We reported in a previous issue on the UK's draft Energy Bill (please refer to the Energy@Gowlings Newsletter dated 7 September 2012).
The Energy Bill has now been published and was introduced to Parliament on 29 November 2012 by Edward Davey, Secretary of State for Energy and Climate Change. This note summarises the key provisions of the Bill and a recent announcement concerning shale gas exploration in the UK.
The stated purpose of the reforms to be made by the Bill is to deliver secure, affordable and low-carbon energy by supporting investment in new generating capacity and upgrading transmission networks. This could translate into cheaper energy for consumers (the Department of Energy and Climate Change indicated that "the average household bill will be 7%...lower in 2020 than it would be without low-carbon energy policies being pursued") but many commentators, including consumer groups, disagree. The Energy Bill Revolution (an alliance between several charities, businesses and politicians) states: "The Treasury has generously agreed to stick the entire cost of de-carbonising UK power on to consumer bills. At the same time, they are pocketing all the money they are raising in carbon taxes".
2. Energy Bill 2012 - Key Provisions
(a) Contracts for Difference (CfDs)
The UK Government currently supports larger renewable energy projects through the Renewable Obligation system, with smaller projects benefiting from feed-in tariffs.
The Bill will introduce a new form of support in the shape of contracts for differences (CfDs). These will apply to low-carbon generation projects (new nuclear and Carbon Capture and Storage (CCS) as well as renewables) and will have broadly the same effect as a feed-in tariff.
Under a CfD, there will be a "strike price" with the generator entitled to be paid, in respect of the energy it delivers, the difference between the strike price and the electricity market price assuming that the strike price is above market price. If the market price is above the strike price, the generator would be obliged to pay an amount equal to the difference between the strike price and the market price.
Low-carbon projects are typically capital intensive and CfDs aim to encourage investment by stabilising revenues, thereby providing more certainty for companies investing in these projects.
A Government-owned company will be the counterparty in the CfDs – this follows a recommendation made by the House of Commons Energy and Climate Change Committee following its review of the draft Bill.
CfDs will be available in respect of renewables, new nuclear and CCS technology and a strike price will be set at the level necessary to support each particular technology. In July 2013, Government will consult on strike prices for renewables and it expects, by the end of 2013, to be able to announce the strike prices for each technology for each of the five commissioning years from 2014/15 until 2018/19.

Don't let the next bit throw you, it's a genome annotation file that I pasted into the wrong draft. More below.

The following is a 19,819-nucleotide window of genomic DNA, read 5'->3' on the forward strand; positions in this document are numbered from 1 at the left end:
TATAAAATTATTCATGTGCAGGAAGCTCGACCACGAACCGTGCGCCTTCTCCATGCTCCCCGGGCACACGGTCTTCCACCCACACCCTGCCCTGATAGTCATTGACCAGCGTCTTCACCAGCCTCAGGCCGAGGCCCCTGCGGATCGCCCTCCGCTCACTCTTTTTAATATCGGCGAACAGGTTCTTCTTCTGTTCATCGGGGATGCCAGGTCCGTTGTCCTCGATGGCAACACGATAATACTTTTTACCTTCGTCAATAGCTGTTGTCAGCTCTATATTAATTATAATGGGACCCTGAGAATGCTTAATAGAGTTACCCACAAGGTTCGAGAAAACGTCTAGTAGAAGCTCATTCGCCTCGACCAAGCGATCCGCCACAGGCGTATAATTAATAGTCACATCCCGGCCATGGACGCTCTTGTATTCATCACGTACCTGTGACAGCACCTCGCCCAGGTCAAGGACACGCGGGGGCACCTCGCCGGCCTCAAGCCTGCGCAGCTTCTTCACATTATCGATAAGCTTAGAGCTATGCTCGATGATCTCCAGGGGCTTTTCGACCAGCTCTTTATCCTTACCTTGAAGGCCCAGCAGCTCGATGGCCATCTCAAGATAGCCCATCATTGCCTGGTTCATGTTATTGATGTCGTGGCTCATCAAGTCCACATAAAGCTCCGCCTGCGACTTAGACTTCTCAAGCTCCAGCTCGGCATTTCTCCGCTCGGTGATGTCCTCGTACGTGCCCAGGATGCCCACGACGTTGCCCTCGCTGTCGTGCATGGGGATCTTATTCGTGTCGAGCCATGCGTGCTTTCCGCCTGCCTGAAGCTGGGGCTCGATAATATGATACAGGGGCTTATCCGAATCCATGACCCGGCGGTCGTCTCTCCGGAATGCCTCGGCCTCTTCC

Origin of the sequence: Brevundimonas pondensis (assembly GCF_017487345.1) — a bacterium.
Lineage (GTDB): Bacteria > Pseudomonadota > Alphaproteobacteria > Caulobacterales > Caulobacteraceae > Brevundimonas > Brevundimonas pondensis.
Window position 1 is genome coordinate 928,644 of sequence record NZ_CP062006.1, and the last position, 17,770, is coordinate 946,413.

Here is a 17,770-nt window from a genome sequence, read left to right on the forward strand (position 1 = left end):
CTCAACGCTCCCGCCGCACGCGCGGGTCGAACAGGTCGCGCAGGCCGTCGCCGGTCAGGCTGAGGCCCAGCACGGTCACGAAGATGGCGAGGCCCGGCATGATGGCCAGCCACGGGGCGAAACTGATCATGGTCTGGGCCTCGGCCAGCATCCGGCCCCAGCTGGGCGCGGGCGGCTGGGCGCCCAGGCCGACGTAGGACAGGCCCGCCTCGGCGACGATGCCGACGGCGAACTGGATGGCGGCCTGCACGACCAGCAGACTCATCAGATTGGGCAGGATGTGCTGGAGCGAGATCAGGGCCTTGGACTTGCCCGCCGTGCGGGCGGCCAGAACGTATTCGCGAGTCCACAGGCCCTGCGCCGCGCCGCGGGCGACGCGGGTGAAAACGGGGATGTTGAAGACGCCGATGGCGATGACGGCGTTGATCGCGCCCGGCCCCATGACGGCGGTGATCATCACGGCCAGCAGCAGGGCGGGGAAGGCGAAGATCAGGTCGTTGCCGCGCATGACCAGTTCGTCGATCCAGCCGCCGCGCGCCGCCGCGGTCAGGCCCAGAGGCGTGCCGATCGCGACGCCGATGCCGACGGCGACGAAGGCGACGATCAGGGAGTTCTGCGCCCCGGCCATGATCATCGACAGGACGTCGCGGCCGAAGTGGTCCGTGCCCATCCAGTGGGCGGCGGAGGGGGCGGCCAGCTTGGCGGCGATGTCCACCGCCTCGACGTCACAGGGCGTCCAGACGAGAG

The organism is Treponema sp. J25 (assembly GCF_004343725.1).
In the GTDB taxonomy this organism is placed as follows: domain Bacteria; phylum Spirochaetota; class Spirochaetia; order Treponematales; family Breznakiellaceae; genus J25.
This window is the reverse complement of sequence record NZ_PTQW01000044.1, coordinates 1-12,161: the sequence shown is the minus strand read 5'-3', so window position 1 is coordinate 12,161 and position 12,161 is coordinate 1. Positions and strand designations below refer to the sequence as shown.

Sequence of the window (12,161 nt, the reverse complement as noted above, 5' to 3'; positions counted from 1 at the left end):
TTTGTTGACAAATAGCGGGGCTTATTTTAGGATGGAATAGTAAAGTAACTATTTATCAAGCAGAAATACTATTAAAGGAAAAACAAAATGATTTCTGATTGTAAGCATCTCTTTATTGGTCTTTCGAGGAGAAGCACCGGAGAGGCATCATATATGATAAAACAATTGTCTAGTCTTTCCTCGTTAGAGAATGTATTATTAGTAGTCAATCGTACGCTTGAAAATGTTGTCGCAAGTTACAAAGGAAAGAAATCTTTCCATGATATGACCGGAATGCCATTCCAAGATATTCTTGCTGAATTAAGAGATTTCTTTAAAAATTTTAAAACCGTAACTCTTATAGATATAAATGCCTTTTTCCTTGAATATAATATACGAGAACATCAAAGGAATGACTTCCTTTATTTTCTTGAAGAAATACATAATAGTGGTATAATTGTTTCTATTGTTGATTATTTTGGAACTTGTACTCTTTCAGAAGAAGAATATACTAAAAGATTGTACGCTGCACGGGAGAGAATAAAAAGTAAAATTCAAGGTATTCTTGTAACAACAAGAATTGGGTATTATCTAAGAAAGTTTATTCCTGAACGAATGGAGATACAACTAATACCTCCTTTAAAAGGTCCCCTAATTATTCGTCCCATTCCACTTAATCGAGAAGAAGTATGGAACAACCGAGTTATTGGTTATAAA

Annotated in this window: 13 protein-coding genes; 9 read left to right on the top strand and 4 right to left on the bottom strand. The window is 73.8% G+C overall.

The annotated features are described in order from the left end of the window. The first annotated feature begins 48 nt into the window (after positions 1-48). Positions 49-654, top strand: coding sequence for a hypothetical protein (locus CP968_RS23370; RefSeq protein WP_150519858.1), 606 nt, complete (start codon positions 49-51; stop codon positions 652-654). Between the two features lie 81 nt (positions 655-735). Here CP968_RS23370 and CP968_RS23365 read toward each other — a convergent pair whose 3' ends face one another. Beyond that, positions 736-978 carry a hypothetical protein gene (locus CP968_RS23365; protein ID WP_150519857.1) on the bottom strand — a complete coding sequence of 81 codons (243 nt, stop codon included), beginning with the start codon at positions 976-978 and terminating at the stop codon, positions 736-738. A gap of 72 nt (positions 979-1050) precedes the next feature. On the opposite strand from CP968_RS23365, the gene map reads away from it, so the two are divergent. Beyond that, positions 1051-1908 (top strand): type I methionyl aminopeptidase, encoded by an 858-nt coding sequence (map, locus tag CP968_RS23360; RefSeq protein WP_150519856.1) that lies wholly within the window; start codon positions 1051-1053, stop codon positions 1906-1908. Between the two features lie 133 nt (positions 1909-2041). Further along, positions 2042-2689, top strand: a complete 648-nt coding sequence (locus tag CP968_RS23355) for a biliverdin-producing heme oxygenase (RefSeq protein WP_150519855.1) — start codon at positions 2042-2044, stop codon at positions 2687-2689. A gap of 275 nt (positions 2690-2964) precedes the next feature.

A 74-page heads of terms document has been published and it is expected that the CfDs will be standardised across all technologies.
(b) Capacity market
Low-carbon energy is typically available on an intermittent and/or inflexible basis and, as such, back-up power is required. The Bill will introduce a capacity market aimed at providing security of electricity supply. It is envisaged that capacity auctions will be held in 2014 for successful bidders to deliver capacity in the winter of 2018/2019, as required.
(c) Emissions Performance Standard (EPS)
The Bill provides for the establishment of an EPS which will limit carbon emissions from new fossil fuel power stations with a capacity of 50MW or more, consented to after 2014. The EPS limit will be reviewed every three years but a "grandfathering" system will be in place until 2045 whereby plants which operate within the current limits will remain unaffected any change.
The annual EPS limit will initially be set at 450g CO2/kWh. New coal-fired plants will need to be fitted with CCS technology if they are to operate within these limits. Government has stated that the limit has been set so that it does not discourage investment in new gas generation and the grandfathering system outlined above aims to provide long-term certainty to investors, including gas investors.
(d) Transitional arrangements
Investors in renewable energy have the option until 2017 to choose between support under the existing Renewable Obligation system and the new CfDs. For new renewable energy projects, after 2017, only CfDs will be available.
(e) Appointment of the System Operator
National Grid plc will be responsible for delivering the Electricity Market Reforms (in particular to administer the CfDs and the Capacity Market). Government will have powers to manage any conflicts of interest arising from this appointment.
(f) Nuclear Regulation